The Blog Slog

You can also use alt text to say shitty stuff to people. Asshole.

My buddy Bryan pretty much invented a Blogger for himself out of php back in 1998. It connected to a site called Disturbance, a combination journal, rant factory and review of the world at large. Bryan taught me the trick of commenting out various parts of an entry so only your friends could see them: Went to the in-laws’ for Christmas. It was interesting, to say the least.<–my wife is a psychotic and each day with her is an agony that even suicide won’t erase–>  Of course, anyone who knew how to view the source could do that, but most of the “reading public” was oblivious.

Back then, people thought putting your stuff online was weird. It also looked really bad in AOL, so how could anyone even read it?

I started my first real blog Joshery back in 2001 or so on Blogger. I had the Uberhaus site up long before that, but it was HTML and FTP, so it didn’t really count. Blogger was great. There was this tiny self-referential community of people who read and commented about each other’s posts. Some of them were great writers. Some had interesting lives. Some were hilarious, some were so depressed that subsequent comments were all in the form of some kind of intervention (DON’T JUMP, DUDE, etc). None of it was terribly topical, but it was interesting.

The question of “Why?” was always answered “Why not?”  Why not write an ode to my cat? Why not talk about how I get kicks out of stepping on the scale holding a pair of dumbbells and setting them down so I can know how it feels to drop fifty pounds? WHY THE HELL NOT?

But then it started to become a Thing. Everybody had a blog. I think everyone believed the answer to the question “Why” was “Because.” Because I can make money. Because I need to promote myself. Because my agent told me that my fans want to connect with me (yeah, right.)

It’s all so… icky.

But it’s not all bad. You know why? The comments. Not the real comments. The paid-by-post comments. Here is one I have gotten maybe twenty variations of.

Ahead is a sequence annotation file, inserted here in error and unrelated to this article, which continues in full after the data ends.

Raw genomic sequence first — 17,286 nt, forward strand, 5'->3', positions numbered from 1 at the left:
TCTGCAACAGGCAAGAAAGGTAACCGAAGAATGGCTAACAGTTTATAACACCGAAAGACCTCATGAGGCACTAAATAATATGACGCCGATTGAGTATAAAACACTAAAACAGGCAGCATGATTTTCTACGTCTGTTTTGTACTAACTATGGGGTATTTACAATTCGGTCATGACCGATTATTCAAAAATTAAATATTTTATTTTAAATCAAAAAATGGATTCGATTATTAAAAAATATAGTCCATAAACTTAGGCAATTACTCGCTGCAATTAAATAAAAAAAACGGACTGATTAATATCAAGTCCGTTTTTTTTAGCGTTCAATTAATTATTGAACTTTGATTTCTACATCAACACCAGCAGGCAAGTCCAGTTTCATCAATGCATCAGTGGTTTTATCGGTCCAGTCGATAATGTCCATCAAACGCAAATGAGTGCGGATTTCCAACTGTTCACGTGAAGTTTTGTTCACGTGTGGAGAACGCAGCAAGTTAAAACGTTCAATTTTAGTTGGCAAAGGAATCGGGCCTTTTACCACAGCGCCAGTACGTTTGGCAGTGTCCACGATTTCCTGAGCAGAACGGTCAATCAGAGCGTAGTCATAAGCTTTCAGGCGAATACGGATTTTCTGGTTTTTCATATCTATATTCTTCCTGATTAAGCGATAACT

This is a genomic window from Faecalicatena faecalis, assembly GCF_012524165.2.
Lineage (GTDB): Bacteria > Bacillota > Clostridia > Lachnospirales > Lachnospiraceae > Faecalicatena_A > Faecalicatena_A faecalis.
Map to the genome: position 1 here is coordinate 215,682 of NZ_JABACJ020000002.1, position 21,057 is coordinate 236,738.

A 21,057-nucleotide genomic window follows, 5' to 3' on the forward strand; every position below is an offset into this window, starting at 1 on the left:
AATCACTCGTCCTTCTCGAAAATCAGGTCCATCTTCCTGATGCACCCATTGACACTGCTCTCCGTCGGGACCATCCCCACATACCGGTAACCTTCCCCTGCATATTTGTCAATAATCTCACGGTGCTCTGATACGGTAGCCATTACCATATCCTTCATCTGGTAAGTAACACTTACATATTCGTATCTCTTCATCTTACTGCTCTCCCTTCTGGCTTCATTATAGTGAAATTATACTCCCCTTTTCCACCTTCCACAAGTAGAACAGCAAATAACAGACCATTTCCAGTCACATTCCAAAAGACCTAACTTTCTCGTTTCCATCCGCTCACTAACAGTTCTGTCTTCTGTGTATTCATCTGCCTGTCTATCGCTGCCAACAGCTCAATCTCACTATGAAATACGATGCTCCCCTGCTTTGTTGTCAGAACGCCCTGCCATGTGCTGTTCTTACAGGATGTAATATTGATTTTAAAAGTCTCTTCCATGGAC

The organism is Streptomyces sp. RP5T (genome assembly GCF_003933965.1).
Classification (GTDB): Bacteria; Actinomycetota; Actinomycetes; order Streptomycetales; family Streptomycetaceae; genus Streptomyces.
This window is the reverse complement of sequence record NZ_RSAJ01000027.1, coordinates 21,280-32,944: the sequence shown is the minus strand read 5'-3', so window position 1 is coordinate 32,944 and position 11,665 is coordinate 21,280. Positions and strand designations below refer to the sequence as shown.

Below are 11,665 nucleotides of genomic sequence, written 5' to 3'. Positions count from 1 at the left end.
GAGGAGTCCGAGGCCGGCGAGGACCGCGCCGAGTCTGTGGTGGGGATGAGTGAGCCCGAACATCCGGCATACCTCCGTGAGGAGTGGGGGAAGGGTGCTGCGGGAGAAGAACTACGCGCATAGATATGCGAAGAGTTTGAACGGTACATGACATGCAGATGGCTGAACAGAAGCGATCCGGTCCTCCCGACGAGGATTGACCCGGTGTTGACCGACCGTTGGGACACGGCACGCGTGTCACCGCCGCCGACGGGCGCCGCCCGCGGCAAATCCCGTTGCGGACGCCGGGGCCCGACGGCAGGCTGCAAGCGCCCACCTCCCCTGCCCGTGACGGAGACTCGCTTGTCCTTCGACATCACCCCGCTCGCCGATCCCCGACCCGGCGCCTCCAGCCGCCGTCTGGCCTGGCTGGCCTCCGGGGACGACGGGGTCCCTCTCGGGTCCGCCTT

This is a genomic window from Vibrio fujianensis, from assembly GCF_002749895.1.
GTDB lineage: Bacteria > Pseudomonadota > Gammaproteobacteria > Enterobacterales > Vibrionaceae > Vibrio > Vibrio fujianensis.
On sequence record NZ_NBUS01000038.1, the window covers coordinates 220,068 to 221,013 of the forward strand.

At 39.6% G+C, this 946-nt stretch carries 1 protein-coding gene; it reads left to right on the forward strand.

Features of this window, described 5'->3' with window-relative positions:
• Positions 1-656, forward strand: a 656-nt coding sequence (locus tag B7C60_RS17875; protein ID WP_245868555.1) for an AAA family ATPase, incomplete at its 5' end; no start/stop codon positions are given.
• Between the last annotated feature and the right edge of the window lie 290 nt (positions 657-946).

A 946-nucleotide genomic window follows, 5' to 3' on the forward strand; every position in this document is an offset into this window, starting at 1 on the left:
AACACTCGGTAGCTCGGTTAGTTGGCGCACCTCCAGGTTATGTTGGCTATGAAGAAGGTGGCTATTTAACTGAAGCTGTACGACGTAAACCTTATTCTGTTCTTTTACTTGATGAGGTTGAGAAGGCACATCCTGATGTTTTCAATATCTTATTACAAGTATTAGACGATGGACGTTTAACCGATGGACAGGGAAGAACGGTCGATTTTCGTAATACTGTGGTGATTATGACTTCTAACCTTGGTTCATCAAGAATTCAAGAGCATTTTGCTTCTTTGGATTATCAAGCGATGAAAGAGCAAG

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I have a problem. They can fix it.  It might be a browser problem. It might be SEO. Or the good ol’ penis.

There are these, too:

I’m not sure where you are getting your information, but good topic. I needs to spend some time learning more or understanding more. Thanks for fantastic information I was looking for this information for my mission.


Hi! I found your blog on AOL.Its really comprehensive and it helped me a lot.

There are lots like that. Copy, paste, repeat. The comments have nothing to do with the content. They always employ curious spelling and curiouser syntax.

Aweseme info. I used to spend a lot of my own time water skiing and being associated with games. It was possibly the best time of my past along with your blog kind of reminded us of that amount of my life. Cheers

But my favorites by far are the weird, semi-coherent machine-made ones that still manage to retain a human touch.

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These are usually larded with HTML links and keywords.

I mean, who pays these people to do this? Is this what it means to start your own business?



Travel + a poem


Guess where I am?  Yep. 500 miles per hours, the speed at which (according to John D. MacDonald) a .45 bullet travels.

Travel is always strange for me. Strange and delightful. Perhaps this is because airplanes are one of the only places where I see large groups of people reading books (albeit “airport books.”). I make my way down the aisle and I see people engrossed in paperbacks and hardbacks of all kinds. The guy next to me is reading Jim Gaffigan’s book on food. I saw somebody else reading The Goldfinch.  There’s also lots of Jim Patterson and even a Tom Clancy. How is he still a thing?

The commonplace miracle of hurtling across the continent at 38,ooo feet is in itself a tired subject, done to death in thousands of comedy routines, movies and stories. Now we’ve gone after the rose-hazed past, too. Don Draper sipping an old fashioned out of a glass while smoking a cigarette in the first class section of a Boeing 707.